As we said above, speaking to a BAcC member local to you who can assess the problem face to face may well be the best option for you before committing to treatment.  

The reason we quote this at length, although it is not the identical problem to that from which you suffer, is that if we start to trawl research databases for the treatment of specific problems, we always run up against the problem that the treatment offered is rarely good quality traditional acupuncture and most often uses a very reduced palette to meet the dictates of the trial design which seeks to reduce the number of variables. The huge strength of Chinese medicine is that it treats the person, not simply the condition, and the this is even reflected in the wisdom of the great Canadian physician William Osler who said 'it is more important to find out about the person who has the disease than the disease the person has.'

The confounding factor in your case is that six years of powerful medication are going to have generated secondary problems which someone will have to take into account, and therefore any assessment of what may be possible will have to look at this as a part of the overall picture. We are sure that if you contact a BAcC member local to you they will be only too happy to spare some time to discuss whether acupuncture treatment is a good option.

We have to say, though, that when we researched the treatment of another cancer recently we were very pleasantly surprised at the number of recent studies which show that acupuncture is used increasingly often for palliative care and for the reduction of post-treatment pain, a pattern which seems to be reflected across a number of different areas. Radiotherapy is a necessary but brutal treatment which causes massive disturbance of the energies of the body, and there is a growing body of evidence which suggests that acupuncture treatment, even some time after the treatment, can have a significant impact in restoring proper flow. Hopefully you will find that there is still good reason to hope for improvement even after this length of time.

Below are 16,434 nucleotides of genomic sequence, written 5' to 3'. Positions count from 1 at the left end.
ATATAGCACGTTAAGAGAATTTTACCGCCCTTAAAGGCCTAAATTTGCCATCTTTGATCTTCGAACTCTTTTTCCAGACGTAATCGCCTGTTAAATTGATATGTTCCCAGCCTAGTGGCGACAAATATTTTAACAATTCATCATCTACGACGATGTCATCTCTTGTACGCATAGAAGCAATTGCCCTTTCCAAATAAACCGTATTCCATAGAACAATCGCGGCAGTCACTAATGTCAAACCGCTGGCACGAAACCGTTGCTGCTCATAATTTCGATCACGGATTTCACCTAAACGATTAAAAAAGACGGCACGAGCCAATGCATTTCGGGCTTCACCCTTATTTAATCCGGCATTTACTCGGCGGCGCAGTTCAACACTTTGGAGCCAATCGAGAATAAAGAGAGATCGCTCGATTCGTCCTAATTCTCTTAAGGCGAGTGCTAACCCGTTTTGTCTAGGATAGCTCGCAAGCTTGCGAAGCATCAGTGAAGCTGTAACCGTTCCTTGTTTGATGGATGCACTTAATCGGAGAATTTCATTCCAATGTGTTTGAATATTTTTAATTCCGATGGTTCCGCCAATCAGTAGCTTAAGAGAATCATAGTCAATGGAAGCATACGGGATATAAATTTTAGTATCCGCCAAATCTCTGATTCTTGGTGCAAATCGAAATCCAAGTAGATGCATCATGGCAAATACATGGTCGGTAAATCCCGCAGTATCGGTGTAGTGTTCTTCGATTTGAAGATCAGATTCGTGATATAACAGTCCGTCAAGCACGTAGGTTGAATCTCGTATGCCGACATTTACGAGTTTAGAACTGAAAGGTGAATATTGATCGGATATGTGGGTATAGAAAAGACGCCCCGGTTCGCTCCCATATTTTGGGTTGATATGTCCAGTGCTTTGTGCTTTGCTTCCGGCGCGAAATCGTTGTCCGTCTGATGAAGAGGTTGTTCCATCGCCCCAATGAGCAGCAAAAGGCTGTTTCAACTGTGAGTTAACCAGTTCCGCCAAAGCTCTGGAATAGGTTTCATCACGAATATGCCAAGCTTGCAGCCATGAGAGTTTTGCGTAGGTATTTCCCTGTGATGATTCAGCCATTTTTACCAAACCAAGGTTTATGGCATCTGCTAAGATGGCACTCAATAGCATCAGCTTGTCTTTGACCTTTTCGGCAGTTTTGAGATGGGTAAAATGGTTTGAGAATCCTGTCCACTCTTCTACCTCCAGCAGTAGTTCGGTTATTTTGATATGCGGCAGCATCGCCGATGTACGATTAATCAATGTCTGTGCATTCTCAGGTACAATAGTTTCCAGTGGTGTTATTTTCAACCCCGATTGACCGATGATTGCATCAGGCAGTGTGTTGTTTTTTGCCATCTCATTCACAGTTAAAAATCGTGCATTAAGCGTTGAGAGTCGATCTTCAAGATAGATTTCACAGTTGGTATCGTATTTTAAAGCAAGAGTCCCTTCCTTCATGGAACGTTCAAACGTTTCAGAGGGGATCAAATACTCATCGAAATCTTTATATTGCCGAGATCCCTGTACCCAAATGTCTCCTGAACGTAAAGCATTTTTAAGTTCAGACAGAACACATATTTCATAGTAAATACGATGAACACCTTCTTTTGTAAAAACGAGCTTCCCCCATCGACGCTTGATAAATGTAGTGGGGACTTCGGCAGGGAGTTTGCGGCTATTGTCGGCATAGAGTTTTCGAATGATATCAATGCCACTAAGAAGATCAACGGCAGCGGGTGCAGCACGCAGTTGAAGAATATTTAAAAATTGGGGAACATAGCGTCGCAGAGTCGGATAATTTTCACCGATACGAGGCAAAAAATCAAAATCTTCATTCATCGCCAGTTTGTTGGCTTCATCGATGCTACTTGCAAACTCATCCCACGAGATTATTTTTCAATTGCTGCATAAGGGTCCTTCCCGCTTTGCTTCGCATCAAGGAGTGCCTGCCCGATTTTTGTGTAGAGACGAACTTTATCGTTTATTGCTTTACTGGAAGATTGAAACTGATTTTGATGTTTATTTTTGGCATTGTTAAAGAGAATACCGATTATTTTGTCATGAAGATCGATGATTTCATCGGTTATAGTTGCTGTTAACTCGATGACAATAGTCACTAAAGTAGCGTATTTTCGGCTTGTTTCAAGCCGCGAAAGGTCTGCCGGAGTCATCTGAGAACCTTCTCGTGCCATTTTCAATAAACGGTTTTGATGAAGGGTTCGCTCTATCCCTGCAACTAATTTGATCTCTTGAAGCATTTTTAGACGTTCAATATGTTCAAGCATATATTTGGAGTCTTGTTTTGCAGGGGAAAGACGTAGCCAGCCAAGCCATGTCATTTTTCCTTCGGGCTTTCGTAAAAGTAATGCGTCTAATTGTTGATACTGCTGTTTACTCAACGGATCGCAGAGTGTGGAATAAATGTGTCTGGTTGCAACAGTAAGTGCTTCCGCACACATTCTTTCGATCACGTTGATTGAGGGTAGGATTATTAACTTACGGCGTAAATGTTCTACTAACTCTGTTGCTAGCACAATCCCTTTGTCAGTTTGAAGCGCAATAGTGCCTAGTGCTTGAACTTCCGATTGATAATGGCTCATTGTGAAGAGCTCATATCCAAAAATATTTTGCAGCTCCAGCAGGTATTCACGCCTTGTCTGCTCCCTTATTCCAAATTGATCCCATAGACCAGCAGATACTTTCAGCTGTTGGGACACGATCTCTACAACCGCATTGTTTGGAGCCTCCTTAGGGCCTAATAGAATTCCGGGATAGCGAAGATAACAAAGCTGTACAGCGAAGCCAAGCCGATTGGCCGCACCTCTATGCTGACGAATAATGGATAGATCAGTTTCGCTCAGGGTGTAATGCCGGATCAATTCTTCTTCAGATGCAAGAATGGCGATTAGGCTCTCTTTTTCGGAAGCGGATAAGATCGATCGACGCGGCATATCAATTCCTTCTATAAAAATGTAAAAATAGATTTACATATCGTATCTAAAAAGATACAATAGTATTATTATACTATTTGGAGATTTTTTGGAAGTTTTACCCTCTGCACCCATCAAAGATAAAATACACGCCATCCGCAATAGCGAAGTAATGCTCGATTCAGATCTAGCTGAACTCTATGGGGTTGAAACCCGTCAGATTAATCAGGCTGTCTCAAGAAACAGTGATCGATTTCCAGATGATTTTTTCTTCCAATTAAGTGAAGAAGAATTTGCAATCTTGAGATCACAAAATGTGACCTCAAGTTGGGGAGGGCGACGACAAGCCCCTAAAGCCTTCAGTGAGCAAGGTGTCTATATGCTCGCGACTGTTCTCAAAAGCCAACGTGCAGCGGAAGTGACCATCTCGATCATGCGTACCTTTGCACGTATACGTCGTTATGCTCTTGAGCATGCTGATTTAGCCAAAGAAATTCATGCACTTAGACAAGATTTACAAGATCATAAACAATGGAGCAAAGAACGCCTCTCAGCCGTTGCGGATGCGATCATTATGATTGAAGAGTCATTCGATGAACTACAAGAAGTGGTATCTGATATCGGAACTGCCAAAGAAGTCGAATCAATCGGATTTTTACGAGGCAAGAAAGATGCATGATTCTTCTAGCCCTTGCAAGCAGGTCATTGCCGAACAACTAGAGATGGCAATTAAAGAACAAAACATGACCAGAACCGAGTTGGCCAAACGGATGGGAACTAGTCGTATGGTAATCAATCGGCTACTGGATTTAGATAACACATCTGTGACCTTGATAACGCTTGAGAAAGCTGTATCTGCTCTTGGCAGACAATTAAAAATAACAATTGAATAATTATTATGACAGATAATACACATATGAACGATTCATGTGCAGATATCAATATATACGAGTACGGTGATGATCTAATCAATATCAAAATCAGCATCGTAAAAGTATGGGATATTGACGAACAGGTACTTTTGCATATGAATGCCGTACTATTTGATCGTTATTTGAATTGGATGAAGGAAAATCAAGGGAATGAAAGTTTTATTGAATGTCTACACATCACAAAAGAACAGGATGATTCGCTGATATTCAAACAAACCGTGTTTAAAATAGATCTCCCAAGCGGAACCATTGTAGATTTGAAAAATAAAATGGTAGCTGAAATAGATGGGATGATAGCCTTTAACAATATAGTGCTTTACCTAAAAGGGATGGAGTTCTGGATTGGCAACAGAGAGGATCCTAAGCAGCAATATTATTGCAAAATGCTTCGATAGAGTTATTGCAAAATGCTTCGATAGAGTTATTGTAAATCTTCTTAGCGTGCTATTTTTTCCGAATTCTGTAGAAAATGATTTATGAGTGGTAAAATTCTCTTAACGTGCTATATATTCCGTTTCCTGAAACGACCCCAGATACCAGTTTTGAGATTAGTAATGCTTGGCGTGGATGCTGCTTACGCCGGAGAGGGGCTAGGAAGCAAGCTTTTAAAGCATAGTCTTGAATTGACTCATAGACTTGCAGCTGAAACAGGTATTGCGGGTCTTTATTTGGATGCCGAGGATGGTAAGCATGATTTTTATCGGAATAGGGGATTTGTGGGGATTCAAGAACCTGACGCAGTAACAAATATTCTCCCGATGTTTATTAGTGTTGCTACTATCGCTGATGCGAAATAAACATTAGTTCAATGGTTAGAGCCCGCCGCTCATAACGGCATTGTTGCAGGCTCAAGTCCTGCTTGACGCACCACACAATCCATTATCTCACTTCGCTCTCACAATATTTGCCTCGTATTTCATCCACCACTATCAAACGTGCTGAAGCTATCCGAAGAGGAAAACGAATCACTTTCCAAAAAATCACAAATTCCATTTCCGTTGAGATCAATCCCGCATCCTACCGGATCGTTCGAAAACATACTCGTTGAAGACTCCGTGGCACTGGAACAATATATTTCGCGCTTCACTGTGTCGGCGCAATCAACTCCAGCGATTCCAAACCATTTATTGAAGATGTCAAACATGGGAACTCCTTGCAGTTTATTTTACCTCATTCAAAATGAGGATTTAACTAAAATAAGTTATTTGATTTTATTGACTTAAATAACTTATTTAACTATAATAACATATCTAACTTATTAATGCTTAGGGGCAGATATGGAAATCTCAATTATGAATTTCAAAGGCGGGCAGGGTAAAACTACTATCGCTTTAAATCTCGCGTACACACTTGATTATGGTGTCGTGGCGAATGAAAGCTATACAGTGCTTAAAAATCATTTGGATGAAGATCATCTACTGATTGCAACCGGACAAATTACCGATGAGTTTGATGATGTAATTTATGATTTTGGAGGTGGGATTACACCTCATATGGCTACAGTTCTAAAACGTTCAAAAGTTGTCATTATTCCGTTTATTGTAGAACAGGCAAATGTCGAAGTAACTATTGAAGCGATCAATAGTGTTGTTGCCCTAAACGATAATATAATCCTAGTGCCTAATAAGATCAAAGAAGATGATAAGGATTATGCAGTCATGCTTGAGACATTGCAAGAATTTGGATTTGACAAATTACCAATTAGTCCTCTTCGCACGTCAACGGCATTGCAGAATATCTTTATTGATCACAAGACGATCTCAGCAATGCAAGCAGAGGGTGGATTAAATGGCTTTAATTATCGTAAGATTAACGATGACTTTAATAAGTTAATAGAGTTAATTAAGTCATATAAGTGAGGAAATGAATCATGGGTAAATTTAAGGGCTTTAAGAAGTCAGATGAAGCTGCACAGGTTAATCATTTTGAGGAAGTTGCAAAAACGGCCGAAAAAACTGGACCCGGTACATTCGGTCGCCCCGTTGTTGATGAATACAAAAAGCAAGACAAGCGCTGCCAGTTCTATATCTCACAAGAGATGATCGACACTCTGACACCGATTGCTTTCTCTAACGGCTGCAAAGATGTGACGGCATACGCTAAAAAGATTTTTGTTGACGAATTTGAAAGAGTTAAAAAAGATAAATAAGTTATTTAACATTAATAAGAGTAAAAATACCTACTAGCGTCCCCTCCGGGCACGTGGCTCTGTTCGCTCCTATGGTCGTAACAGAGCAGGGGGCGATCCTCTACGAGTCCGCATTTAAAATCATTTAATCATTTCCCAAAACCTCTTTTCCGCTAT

Q:  Can acupuncture be used to treat cancer of the pancreas? If not, are there any other alternative remedies which would help?

A: We have to be as careful as we can in answering questions like these. Our view of traditional acupuncture is that it treats the person, not the named condition, and this has been the basis on which it has been practised for over 2000 years. This means that we believe that treating the system as a whole corrects imbalances in the system which generate symptoms, and successful treatment can reverse symptoms.

However, and this is a really big however, it is really easy for people to mis-hear this as a claim to treat anything and everything, and the word 'treat' is then misunderstood as 'cure', in the way that a doctor might say that he can treat headaches, i.e. you hear 'can help to get rid of them.' Cancers are not usually thought of as treatable by acupuncture practitioners in this sense. Once the system has gone this far into disrepair, there is not much that any practitioner can offer except some relief from the worst symptoms and also some help in dealing with the side-effects of the medications on which people become more reliant as the disease progresses.